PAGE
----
Anybody who follows me on social media knows that my summer in Dallas resulted in more than an undying, embarrassing LUV for Southwest Airlines. I started doing Yoga Sculpt at a studio called Corepower, and absolutely fell in love. When I first moved to Dallas, I was really stressed about finding a workout that would compare to my routine at school – and what I ended up finding was something far, far better.
Here are a few things I learned from my favorite butt-kicking workout that I’ve used to adapt and improve my old routine.
You don’t have to run. You can if you’d like – sometimes I love going on long runs to clear my head, but if that’s not your thing, then don’t sweat it (pun intended). I’ll admit, a “yoga strength-training class” made me a little skeptical at first. I used to run several miles a day and felt like I needed to pound the pavement for an hour to maintain my physique. I did Yoga Sculpt about four times weekly this summer and never ran, and I lost around six pounds within two weeks.
What to do instead: You’re better off introducing cardio bursts (jumping jacks, mountain climbers, high knees, jump rope, burpees, etc.) into your strength training workout to elevate your heart rate temporarily. I’m no exercise scientist so I’m not entirely certain of why this is more effective, but I’ve had more than one trainer inform me that weight and interval training is better for weight loss and toning than running. The fact that I could run three miles easily but had a hard time with a half-minute of mountain climbers should be proof that cardio bursts are harder (and more effective)!
Low weights and high reps. I used to take pride in doing my bicep curls with the 15 lb. weights at the gym (that’s not very much, but it was a lot for a scrawny girl like myself). I felt accomplished as I slowly added weight to workouts and got stronger – but I wasn’t totally pleased with the physical results. I noticed my arms and thighs looking bulkier over time, but not exactly toner. The weights I used at Sculpt were only 3 lbs. and 5 lbs., but I had long, lean muscles in absolutely no time because we’d do (what felt like) a bazillion reps of each exercise every class. What felt extremely light in the beginning of class felt SO heavy by the end, because our arms were constantly working.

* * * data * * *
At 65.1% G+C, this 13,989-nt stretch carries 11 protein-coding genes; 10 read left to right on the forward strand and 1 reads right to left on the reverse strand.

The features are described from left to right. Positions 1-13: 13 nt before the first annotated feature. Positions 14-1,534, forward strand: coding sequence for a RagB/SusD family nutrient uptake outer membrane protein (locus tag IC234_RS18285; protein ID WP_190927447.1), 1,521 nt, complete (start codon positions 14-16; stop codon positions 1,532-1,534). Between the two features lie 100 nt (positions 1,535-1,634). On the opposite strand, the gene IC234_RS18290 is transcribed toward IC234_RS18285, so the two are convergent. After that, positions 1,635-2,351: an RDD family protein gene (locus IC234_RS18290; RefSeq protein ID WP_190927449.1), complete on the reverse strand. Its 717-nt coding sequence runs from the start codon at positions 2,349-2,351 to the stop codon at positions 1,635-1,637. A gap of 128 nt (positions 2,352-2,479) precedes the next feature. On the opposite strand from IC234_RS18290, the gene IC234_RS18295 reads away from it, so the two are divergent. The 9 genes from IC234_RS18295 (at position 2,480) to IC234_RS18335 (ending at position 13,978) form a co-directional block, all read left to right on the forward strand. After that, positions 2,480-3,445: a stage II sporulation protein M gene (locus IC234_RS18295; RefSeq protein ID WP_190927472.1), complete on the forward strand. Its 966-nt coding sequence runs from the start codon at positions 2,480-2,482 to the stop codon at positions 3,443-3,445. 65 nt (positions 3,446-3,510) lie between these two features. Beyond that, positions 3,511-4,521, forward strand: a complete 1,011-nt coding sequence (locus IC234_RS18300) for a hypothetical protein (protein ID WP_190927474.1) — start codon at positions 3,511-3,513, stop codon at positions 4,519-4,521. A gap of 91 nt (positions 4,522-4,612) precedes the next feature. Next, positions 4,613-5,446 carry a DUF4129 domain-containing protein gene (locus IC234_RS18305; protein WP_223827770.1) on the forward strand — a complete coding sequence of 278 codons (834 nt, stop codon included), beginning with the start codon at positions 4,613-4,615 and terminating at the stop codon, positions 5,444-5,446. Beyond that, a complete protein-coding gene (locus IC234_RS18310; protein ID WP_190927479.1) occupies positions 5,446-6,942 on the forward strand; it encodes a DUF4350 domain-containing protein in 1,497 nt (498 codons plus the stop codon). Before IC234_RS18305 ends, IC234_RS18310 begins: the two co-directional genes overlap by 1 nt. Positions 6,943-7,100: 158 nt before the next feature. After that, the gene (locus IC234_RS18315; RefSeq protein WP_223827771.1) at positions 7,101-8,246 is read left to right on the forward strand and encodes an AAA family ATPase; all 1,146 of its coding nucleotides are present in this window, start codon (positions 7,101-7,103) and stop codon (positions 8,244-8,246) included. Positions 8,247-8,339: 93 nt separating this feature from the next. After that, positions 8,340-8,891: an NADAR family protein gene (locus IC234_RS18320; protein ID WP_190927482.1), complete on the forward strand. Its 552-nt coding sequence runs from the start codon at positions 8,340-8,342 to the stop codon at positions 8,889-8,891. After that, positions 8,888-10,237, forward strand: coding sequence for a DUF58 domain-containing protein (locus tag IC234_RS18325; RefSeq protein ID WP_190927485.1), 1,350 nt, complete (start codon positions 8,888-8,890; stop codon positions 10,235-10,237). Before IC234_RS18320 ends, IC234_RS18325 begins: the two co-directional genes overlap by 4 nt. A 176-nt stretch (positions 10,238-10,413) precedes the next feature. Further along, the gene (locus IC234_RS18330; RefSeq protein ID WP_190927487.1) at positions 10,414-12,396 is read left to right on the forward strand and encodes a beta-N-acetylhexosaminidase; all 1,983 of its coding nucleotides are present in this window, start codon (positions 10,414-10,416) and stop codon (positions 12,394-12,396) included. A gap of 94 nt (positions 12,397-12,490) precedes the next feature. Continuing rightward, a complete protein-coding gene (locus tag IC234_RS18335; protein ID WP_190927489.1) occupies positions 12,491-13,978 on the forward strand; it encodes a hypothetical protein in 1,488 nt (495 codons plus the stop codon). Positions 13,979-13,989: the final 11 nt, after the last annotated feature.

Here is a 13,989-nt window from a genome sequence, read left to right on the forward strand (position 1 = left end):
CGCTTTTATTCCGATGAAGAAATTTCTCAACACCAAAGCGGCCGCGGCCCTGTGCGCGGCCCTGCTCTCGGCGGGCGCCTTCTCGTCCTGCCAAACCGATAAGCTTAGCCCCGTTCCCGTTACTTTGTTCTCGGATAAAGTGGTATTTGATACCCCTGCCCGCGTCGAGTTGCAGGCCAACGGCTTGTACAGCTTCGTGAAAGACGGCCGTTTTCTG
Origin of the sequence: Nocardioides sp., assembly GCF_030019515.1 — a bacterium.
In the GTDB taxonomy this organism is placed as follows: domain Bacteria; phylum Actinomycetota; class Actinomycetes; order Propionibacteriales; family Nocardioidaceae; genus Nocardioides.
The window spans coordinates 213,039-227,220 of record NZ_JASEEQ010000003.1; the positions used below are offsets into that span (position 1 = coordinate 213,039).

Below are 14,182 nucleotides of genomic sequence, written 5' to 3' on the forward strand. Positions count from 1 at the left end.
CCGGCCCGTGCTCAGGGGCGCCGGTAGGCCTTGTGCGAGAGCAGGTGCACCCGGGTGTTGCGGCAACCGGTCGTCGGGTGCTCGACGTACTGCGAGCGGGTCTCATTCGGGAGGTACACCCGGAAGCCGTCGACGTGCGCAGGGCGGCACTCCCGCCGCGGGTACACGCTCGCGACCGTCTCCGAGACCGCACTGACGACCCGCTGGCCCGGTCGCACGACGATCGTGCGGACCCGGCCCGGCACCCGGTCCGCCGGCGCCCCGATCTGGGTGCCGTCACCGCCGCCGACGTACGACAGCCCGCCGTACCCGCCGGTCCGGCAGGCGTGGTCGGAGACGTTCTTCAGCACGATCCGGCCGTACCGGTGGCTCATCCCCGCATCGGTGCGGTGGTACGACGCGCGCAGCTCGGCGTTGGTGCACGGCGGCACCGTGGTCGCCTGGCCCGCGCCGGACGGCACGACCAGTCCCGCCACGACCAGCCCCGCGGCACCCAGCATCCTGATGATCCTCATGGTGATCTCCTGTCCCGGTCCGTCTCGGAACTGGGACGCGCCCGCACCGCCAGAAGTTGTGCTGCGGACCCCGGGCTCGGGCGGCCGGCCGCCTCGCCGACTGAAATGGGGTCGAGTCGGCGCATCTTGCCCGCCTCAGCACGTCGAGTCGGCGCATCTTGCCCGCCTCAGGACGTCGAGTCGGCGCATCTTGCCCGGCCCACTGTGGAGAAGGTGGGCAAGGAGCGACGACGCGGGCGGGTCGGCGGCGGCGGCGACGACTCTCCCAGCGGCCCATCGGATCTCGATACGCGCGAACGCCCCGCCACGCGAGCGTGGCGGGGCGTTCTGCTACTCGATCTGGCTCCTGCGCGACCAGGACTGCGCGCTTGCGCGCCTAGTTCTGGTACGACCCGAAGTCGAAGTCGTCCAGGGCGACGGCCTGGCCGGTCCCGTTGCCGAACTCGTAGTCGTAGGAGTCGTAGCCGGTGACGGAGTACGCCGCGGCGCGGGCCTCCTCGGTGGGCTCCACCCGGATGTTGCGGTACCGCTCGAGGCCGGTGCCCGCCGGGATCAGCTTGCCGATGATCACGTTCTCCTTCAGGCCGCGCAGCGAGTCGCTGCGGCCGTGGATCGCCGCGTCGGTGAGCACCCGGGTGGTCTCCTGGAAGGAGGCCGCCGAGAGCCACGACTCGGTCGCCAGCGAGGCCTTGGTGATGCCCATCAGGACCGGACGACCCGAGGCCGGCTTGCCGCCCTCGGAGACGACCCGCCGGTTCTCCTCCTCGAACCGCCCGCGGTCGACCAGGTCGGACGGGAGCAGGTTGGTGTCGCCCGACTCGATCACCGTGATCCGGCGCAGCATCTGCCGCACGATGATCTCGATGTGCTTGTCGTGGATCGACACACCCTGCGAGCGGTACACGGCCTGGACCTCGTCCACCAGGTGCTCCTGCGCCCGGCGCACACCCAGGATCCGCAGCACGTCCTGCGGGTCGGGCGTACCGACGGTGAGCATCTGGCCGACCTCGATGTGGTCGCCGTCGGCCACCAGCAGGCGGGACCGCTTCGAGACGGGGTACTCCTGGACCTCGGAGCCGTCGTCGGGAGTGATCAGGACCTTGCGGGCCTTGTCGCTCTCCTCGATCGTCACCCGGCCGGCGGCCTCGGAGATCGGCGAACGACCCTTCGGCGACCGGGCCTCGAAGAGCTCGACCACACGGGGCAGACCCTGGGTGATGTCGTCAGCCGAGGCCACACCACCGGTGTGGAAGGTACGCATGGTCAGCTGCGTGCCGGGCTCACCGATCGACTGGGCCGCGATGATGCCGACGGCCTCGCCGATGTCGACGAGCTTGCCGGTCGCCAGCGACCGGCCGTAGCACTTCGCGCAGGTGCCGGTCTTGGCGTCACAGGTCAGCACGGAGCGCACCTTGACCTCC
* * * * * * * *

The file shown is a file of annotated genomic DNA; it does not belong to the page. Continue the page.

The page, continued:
What to do: I loved the arm sequence we’d do in Sculpt because it left my arms burning by the end – way more than my 15 lb. curls ever did. Because we did so many, I’m not sure of the exact rep count, but from my recent experimenting at the gym I think three sets of 20 reps per arm exercise should do the trick. Using a 5 lb. (or 3 lb.) weight, rotate through sets of regular curls, hammer curls and wide-arm curls.
If it feels easy, you’re probably doing it wrong. I legitimately couldn’t make it through a single Sculpt class without taking a short break to compose myself and try not to throw up. It was so physically taxing every single time. Any time we’d do a flow that I thought I was easily killing, the instructor would walk over and make some adjustment to my body that made it twice as difficult. “You need to be squeezing your knees together,” or “Tuck your butt under,” or “Squeeze your shoulder blades behind your back,” they’d say, informing me my form was garbage. The point is, a workout is supposed to be challenging. Squeezing certain muscles and paying attention to your alignment and form make the difference between a total waste of time and an effective workout.
A few common mistakes: The most common exercises I see young women my age doing incorrectly are squats and pushups. While there are different types of squats, the standard squat we’d do in Sculpt would require you to stand with your feet shoulder-distance apart (this is closer together than you think). Make sure you keep your chest/head raised and your butt tucked underneath you, and that your knees don't go over your toes as you squat. If you’re hunching over or overarching your back in either direction, you won’t work the muscle group you’re trying to target. Same goes for pushups – the most common mistake I saw or experienced was dipping the hips or sticking the butt in the air. The instructors always emphasized there should be a “straight line from your head (which is looking down between your hands) to your heels.”
Best of luck and happy sweating!
All things beauty.
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